MIT & Altitude

Designing for Dignity

  • Capabilities Used
  • Strategy
  • Industrial Design
  • Engineering
  • User Experience

Innovation has the power to reinvigorate entire industries. Today, companies are looking to Design Thinking for fresh and innovative ideas. But it’s not a “one and done” post-it note event. Instead, agile cycles of build, test and learn achieve a balance between what’s meaningful for people, and what’s profitable for companies. To demonstrate this process MIT and Altitude partnered to completely reimagine the ubiquitous walker for the elderly.

The real value was observed when we saw we were making a difference in the lives of the users


Human-Centered Methodology

Design Thinking looks at the world through fresh eyes. It’s a deliberate process of gaining insight into peoples’ behaviors, needs and values to uncover new opportunities. These ideas aren’t just incremental changes to the status quo, but provide an ability to imagine something entirely new.

The Innovation Challenge

Walkers have remained largely unchanged for a very long time. They’ve been cost optimized through manufacturing to the point where they can’t be made cheaper. Now we’re seeing a rapidly expanding elderly population with disposable income. This new audience desires, and expects, products that fit their lifestyle. They need a better solution.

Empathizing with Customers

As with any new challenge, to “jump smart” required coming up to speed on an ever-present, yet unfamiliar world (to us) very quickly. We read online product reviews. We bought, assembled and used walkers. Sales people guided us through the typical sales and purchase process. Physical therapists educated us on appropriate products and their proper usage. This hands-on research provided a richer understanding for the choices buyers and users have today.

Next, we turned our focus on people, the ones we’re trying to serve. Our ethnographic research immersed us in the world of aging adults. Getting into their hearts and minds and considering things from their point of view uncovered new perspectives. It was a process of putting the customer in control. How do walkers fit into their everyday lives? How do they feel about them? We heard about the stigma of feeling disabled. We saw small modifications that uncovered cues into unmet needs – baskets, ribbons, tennis balls. By observing people in all aspects of their lives, we revealed key insights that established a foundation to shape entirely new opportunities.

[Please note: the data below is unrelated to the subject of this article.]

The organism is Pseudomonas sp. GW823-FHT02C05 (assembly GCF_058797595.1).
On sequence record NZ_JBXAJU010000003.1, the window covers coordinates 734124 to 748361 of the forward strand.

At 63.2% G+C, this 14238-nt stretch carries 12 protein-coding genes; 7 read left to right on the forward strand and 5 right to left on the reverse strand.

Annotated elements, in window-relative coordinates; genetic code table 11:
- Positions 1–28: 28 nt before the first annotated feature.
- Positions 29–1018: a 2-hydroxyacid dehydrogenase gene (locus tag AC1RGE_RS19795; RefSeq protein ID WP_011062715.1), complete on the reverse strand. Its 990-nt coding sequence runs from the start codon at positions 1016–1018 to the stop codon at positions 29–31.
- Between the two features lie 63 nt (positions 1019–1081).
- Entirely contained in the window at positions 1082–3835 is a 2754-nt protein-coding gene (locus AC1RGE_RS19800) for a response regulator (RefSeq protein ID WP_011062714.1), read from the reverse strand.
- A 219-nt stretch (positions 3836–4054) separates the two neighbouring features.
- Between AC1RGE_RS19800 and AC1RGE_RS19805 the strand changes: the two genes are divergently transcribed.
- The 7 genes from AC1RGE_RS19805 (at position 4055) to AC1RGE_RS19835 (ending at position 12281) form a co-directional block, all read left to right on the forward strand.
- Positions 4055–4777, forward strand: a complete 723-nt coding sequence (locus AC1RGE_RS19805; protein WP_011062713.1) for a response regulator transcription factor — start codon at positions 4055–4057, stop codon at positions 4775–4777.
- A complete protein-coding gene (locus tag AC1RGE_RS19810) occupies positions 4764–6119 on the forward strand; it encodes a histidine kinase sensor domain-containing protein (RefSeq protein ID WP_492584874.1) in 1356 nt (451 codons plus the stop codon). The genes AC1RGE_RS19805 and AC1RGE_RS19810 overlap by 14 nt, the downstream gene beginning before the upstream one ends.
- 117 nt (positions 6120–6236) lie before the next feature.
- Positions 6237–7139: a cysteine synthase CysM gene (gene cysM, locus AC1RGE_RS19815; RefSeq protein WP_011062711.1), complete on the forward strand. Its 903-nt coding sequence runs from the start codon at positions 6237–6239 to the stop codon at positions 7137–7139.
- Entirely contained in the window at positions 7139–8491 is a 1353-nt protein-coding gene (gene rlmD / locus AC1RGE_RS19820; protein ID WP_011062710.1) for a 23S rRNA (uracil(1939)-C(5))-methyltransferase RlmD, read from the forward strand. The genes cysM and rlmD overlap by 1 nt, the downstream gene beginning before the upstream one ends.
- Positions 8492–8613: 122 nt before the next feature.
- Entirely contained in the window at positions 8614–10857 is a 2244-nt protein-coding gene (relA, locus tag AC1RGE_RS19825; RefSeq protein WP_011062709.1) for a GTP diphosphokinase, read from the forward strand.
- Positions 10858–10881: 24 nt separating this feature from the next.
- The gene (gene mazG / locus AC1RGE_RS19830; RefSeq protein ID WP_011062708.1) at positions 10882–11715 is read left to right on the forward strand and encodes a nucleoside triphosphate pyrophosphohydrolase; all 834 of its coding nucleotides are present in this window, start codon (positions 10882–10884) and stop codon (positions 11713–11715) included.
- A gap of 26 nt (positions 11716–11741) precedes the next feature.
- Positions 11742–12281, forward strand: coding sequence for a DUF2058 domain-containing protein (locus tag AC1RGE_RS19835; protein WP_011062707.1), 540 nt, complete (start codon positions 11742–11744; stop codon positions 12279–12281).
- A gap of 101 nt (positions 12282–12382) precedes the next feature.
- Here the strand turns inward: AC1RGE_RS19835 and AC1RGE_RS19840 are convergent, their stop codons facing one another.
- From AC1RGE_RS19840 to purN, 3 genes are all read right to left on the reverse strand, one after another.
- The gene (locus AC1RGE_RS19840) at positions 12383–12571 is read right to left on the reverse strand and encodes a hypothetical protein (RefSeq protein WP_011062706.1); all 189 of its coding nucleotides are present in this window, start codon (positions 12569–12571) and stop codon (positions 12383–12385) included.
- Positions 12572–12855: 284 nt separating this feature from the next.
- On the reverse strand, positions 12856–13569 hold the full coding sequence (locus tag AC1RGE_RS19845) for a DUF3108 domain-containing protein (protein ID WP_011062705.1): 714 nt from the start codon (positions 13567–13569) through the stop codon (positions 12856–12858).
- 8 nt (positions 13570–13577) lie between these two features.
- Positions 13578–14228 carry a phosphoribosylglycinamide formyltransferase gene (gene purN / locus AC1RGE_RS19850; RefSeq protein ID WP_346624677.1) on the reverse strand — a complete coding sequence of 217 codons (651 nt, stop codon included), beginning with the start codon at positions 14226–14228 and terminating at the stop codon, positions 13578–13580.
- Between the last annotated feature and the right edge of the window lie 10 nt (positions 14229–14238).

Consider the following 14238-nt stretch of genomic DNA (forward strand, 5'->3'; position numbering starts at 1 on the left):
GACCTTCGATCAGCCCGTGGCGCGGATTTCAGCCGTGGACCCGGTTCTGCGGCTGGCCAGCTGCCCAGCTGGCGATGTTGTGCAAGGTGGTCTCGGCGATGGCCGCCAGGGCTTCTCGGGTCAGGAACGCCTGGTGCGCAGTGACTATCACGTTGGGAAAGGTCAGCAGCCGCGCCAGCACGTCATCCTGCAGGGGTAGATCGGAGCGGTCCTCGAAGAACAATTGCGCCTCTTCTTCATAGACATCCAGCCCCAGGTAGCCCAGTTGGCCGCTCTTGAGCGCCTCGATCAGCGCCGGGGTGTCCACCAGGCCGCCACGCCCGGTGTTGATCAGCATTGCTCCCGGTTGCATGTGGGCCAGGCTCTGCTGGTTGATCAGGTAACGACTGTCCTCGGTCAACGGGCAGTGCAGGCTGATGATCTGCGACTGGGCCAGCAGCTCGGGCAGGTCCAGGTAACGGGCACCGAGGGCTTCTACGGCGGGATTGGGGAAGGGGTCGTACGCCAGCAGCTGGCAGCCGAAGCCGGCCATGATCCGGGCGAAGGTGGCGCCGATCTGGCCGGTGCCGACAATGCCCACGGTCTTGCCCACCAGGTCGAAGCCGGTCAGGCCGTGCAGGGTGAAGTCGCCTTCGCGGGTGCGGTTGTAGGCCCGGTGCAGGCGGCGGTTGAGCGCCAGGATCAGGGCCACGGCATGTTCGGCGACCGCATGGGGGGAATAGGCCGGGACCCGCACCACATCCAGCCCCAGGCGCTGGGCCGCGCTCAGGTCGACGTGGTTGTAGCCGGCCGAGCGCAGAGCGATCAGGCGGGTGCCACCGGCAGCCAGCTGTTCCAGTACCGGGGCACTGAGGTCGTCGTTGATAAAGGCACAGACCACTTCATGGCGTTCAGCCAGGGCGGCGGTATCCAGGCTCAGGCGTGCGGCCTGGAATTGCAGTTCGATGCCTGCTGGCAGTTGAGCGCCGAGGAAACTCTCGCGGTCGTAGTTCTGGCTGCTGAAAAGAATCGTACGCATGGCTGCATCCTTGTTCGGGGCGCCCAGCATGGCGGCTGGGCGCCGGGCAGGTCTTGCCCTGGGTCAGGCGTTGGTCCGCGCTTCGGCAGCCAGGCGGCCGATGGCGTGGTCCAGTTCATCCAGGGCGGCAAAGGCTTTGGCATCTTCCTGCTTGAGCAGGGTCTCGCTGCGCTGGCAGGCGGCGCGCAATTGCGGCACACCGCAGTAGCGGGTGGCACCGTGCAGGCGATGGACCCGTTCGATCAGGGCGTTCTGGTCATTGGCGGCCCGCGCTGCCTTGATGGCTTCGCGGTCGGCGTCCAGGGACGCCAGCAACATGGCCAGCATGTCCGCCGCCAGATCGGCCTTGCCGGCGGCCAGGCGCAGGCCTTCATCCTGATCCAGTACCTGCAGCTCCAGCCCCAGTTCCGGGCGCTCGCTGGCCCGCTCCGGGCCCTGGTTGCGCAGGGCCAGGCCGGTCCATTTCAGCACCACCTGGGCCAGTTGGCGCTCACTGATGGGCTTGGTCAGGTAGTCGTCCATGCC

Discovering Opportunities

We developed a broad view into the hearts and minds of our aging customer, but designing for a group of people just isn’t possible. We created a persona of the people interviewed, and painted a picture of how the walker fits into their life by mapping their journey over time. Our research identified a wealth of opportunities, but we needed to prioritize. We carefully narrowed our focus to identify the real value for aging adults.

By clearly articulating our target user, and converging on their job-to-be-done, we set the functional and emotional requirements for the new walker. Ideally, we wanted to create something that you couldn’t even imagine today, but tomorrow would seem completely obvious. Current walkers are medical contraptions, and stigmatize people’s desired appearance. Functionally, they favor stability over mobility. Rollators are just the opposite, and faster than many seniors can safely manage. By reframing the opportunity, we created a lifestyle product to provide mobility with stability. We called this new product a “mobilizer”.

Innovating with Intent

Now it was time to tackle the question “how should we deliver it?” With a North Star defined, iterative cycles of brainstorming, prototyping and testing with users, we developed increasing confidence in our concepts. Here we tested to learn, and to understand, so ideas could be improved. We weren’t testing to see which concept won.

The final Mobilizer incorporates several key attributes, delivering an elevated user experience whether walking, sitting or stored. To deliver mobility with stability, dynamic rear casters allow freedom of movement, while locking in place as weight is applied to the handgrips. The telescoping column removes the visual barrier around the user, and a storage bag is an opportunity for personalization. An integrated fold-down seat provides the relief of a chair, while the lower base folds for transport. These key features along with Mobilizer’s distinguished appearance supports people’s desired perception, and overcomes the stigma of today’s medical walkers.

The real value was observed when we saw we were making a difference in the lives of the users.

See how we use Design Thinking to create innovations like the Mobilizer. Blue Altitude Logo